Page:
Trickery. Movies are built on and out of it. The twist ending. The unusual casting or the actor playing against type. Even stories can create their own magic through their use of ideas and invention. One of the most popular, especially in certain genre titles, is the trap. Villains love to set up such ambushes as part of their devious plans, while heroes occasionally use same to defeat their foes. The more criminally insane often employ these concepts as a way of teaching the immoral or uncaring victim pool a lesson, while the police implement similarly styled subterfuge to discover such psychosis. In fact, one franchise, the one built out of James Wan and Leigh Whannel’s game changing suspense thriller Saw, went from being about a madman with a mission to all about the traps. In fact, few fans can remember the mythology. Most remember the various cruel contraptions Jigsaw uses to meter out his revenge.
Therefore, we think it’s time to celebrate these moviemaking mechanics with one of our patented lists. This time around, in celebration of The Hunger Games: Catching Fire arriving on DVD, Blu-ray, and Digital HD on 7 March, we have to come up with some clear caveats. First, we aren’t talking about mere set-ups. Putting a policeman in a dress hoping a rapist will target him is not our idea of a true “trap.” Secondly, we had to limit Saw‘s influence on the final tally. From rotting pig grinders to gun barrels against door peep holes, these movies could easily make up their own compendium (hey…). Finally, we are dealing with contemporary films here. Certainly there were times in the past when the idea was used, but it’s better to limit our scope to what’s happened in the post-modern era. With that being said, here is out list of the 10 Best Movie Traps of All Time. They may not be the most inventive or terrifying, but all have an impact that lingers long after other elements of the movie mentioned have faded away.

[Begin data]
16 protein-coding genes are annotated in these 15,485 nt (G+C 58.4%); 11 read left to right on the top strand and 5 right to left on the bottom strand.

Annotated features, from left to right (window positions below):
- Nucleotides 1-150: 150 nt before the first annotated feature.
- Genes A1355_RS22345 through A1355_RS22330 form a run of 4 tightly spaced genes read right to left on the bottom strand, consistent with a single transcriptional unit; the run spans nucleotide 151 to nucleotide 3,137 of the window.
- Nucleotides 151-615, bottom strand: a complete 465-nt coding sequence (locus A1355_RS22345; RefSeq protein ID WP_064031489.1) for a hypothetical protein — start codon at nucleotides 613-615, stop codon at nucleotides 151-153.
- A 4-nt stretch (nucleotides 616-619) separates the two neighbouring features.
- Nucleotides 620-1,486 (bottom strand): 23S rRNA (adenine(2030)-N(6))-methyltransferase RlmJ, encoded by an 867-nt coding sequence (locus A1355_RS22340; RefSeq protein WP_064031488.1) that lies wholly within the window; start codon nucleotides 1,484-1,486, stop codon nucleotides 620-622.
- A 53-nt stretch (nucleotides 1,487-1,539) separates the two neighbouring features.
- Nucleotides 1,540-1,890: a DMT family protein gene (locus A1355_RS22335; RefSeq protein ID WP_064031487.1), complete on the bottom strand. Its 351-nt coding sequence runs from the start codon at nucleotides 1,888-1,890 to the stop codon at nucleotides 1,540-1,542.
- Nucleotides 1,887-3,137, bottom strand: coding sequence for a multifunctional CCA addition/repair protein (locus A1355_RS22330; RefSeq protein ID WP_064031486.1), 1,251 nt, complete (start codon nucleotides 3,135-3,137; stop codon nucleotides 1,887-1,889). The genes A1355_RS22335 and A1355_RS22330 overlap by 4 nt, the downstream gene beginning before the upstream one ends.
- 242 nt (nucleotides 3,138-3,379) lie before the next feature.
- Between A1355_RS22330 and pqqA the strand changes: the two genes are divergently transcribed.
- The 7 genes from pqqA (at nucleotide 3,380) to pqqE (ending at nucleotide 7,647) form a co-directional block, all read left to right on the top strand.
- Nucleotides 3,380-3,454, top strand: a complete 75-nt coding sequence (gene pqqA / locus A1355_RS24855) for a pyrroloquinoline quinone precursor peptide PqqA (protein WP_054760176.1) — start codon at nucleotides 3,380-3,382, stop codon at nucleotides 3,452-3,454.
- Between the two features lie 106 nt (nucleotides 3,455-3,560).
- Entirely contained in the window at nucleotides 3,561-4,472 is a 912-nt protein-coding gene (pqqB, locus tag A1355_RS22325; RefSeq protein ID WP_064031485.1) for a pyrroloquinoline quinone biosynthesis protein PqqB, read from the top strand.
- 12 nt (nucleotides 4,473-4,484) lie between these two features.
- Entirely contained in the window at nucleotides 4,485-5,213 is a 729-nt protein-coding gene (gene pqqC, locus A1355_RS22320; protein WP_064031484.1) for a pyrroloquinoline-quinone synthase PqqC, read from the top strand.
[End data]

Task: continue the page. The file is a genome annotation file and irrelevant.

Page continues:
This is a bit of a stretch, but it still qualifies. When Paul Newman’s character, private investigator Lew Harper, is trapped with a target’s wife in the above listed locale, he tries everything to escape. Finally, he decides to flood the entire room, hoping the pressure will pop the door and/or windows. Placing clothing in the drain, he turns on the massive spigots and lets the entire space fill with water. It’s tension upon suspense until some suspicious character’s return, hoping to get Harper to “talk”. They get something instead. A bit fat liquid surprise.
Of all the Saw traps—and there are literally dozens to choose from—we picked this as one of the most horrific. It’s not the most ingenious. It’s not the most complicated. In fact, it’s just a hole in the floor of a random room filled with disgusting used syringes. The point is, Jigsaw sets this up as a test of one of his disciples, and when a pissed off drug dealer throws her in to find the key (the “needle in a haystack” so to speak) the agony on her face is very real. So is the psychological trauma.
While Paul W. S. Anderson‘s adaptation of the popular video game made some fans angry, others have turned it into one of the longest running and most successful franchises in film. While the sequels seem to rely more and more on big budget action, the original movie had some ingenuity to it, including this bit where a wary computer trying to protect itself unleashes a dissection distraction for the military men trying to infiltrate its secrets. The F/X may be a bit CF-corny, but the end result is one of the most memorable elements in the entire movie.
If the first Hunger Games was all about survival, the second version of the dystopian phenom (arriving on home video today) was about rebellion and fighting the system. To that extent, in order to keep the competitors in line this time around, the entire arena—a Truman Show like island—is one big trap, with timed floods, poisonous fog, etc. used to control/kill off the competitors. Eventually, our heroine and her allies figure out the atoll’s timepiece tech specs, leading to a major reveal, and the moment when the entire franchise turns from kids killing kids to kids taking on the Establishment.
It’s an idea so simple it’s surprising no one else thought of it. A disgruntled cop, hoping to get the money his agency failed to deliver, sets up a bomb on a city bus. He then lets everyone know that if the vehicle travels at less than 55 MPH, the entire blows sky high. Placing a policeman on the bus only ups the ante, as does the desire for those involved to thwart the explosive plan. In the end, our villain has more mischief up his ornery sleeve, but his initial trap takes the four wheel drive cake.
// Notes from the Road
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